You can write your experience down in a journal or just let it sink in. Continue until you’re ready to return to your to-do list, but do so with a lighter heart and greater awareness.

Keeping a Beginner’s Mind

Keeping a Beginner’s Mind

At the heart of a mindfulness practice is the idea of the “beginner’s mind.” This means that no matter how long you’ve been practicing, you are encouraged to approach your experience with the mind of a beginner. Essentially, you’re encouraged to let go of preconceived notions, past experiences, and how this compares to last time. Instead, you’re urged to try being in your experience right now.

I like to apply this to my practice of working with essential oils. Sure, I’ve used Lavender a million times. But what if I take a moment right here to sit with it as if it were my first time? What does she want to say to me today? It’s amazing how much I learn from going back to simple practices. Sometimes it provides more than what I read in a book or learn in classes. One of my favorite things to teach to students is knowing how to trust one’s inner wisdom.

You have to keep learning until you get past the point of feeling like you already know it all. Then you can come back to being open to the wisdom right in front of you.

Aromatherapy Beginner’s Training Program

As we expanded our advanced training in the Aromatherapy Practitioner Training Program, I started feeling like some of our students would benefit from a course that was more geared towards beginners. I wanted to provide a strong foundation for practicing at home and making products with essential oils.

For the past year, we’ve been working on a brand new course that will be offered starting in March and running through August of 2017.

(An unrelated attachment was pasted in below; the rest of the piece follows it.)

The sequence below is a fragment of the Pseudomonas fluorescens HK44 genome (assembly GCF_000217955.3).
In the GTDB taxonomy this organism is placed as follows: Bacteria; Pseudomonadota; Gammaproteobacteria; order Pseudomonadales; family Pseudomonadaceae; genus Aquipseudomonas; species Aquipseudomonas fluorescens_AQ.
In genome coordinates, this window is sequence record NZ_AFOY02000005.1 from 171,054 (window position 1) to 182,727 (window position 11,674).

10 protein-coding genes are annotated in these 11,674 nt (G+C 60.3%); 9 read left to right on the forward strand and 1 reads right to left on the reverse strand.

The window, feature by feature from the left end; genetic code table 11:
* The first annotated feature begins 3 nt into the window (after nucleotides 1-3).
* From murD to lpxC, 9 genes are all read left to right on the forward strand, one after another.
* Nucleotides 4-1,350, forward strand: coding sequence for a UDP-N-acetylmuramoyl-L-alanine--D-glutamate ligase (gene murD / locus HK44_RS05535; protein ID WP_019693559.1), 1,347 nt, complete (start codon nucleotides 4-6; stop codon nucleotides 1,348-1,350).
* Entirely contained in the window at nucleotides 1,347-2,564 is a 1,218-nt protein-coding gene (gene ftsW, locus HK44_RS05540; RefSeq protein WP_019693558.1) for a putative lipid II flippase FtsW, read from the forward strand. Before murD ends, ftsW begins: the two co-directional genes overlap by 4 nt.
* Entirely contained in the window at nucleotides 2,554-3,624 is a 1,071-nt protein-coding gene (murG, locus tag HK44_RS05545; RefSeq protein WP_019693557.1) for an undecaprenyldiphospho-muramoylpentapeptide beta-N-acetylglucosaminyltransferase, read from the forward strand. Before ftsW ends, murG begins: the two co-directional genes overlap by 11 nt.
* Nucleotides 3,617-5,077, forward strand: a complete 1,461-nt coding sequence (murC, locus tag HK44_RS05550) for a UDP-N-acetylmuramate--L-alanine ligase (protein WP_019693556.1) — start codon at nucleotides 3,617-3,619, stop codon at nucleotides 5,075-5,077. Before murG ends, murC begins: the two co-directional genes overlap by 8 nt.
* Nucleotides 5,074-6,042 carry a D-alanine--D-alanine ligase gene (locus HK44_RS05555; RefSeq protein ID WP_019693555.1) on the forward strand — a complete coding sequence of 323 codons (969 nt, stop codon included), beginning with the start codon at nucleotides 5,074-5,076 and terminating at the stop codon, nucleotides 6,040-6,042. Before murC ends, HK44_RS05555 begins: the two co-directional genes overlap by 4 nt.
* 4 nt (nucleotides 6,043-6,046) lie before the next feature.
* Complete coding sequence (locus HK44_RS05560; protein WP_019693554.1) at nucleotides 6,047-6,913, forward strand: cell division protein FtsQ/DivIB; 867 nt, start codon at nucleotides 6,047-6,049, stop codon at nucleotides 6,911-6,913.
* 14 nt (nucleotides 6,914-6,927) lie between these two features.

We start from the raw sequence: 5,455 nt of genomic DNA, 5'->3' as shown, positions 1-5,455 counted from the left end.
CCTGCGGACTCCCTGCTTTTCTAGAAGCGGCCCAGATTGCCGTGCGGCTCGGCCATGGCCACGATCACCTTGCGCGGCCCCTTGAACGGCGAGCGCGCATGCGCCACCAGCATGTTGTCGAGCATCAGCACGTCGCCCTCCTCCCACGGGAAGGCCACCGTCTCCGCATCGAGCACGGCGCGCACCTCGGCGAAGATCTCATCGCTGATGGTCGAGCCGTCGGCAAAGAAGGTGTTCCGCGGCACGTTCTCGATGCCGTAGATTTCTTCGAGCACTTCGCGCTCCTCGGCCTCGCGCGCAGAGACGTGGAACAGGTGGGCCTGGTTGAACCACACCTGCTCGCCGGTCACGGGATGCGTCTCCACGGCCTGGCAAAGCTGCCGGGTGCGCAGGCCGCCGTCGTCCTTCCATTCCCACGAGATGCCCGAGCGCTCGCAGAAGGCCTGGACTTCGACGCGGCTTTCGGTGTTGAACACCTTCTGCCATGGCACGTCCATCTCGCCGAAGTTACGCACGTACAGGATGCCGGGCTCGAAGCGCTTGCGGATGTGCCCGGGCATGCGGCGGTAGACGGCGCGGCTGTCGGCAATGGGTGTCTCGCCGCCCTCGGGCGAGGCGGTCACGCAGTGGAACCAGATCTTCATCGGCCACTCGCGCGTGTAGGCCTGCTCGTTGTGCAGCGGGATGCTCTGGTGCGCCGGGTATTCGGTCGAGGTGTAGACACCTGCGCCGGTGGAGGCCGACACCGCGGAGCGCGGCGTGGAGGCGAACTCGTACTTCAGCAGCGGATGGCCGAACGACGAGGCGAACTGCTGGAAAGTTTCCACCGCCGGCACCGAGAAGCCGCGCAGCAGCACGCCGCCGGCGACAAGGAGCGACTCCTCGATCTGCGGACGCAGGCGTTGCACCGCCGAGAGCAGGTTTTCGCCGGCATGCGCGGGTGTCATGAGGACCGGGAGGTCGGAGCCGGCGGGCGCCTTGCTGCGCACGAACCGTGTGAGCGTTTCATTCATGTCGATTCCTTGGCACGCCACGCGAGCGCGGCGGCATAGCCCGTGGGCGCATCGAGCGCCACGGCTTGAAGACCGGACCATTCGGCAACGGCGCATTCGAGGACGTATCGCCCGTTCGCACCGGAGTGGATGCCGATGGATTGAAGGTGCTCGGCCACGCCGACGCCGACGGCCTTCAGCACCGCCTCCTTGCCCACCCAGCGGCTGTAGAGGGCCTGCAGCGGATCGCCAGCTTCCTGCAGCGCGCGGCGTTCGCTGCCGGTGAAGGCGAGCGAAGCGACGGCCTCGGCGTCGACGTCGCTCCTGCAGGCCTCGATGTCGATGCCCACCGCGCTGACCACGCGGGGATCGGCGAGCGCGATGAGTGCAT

The Aromatherapy Beginner’s Training Program is an in-depth introduction to the art and science of aromatherapy. The course consists of 4 weekend workshops (totaling 50 hours of live training) and another 50 hours of independent study projects, totaling 100 hours of guided training. The focus of this curriculum is not only on how we use essential oils, but also on how we support our bodies’ natural healing mechanisms.

Learn more about this program here.

Starting Somewhere

Starting Somewhere

I’ve sat in my mom’s aromatherapy classes throughout my entire life. First as a child, when I tagged along as a “helper;” then as a newly licensed massage therapist, encountering her class as a student for the first time; and most recently as an instructor, teaching classes myself.

My mom is always encouraging students to go out and teach introductory classes themselves. She’ll say, “The best thing you can do once you leave this class is to go out and teach a class yourself. Just an easy, one-hour class for your friends and community. That’s when you’ll really learn how much you know, and it will give you ideas on what else you can learn.”

Each class includes people with different energies and experience levels. I love facilitating the education of the group while addressing each person’s specific needs. After our first year of teaching together, I’ve explained the three main topics in the intro class so many times (what is aromatherapy, what are essential oils, how do they work, and how do we use them) that the right words roll off my tongue with little effort. I’m thrilled to share this platform with my mom. She still chimes in with deeper explanations when needed. Then I get to learn more!

Sometimes when students gain a bunch of knowledge about essential oils, they still feel like they don’t know where to start. We know from experience that you simply just start where you are.

You begin.

For some, that means talking to their friends and family about what they learned. For others, it may mean choosing one oil each day to use and discover. Others may make and use an aromatherapy blend for their next massage. Whatever it is, you begin wherever you are … as I am doing right now.

This is my first blog with the Atlantic Institute. I hope you enjoy it! I’m grateful I have begun. : )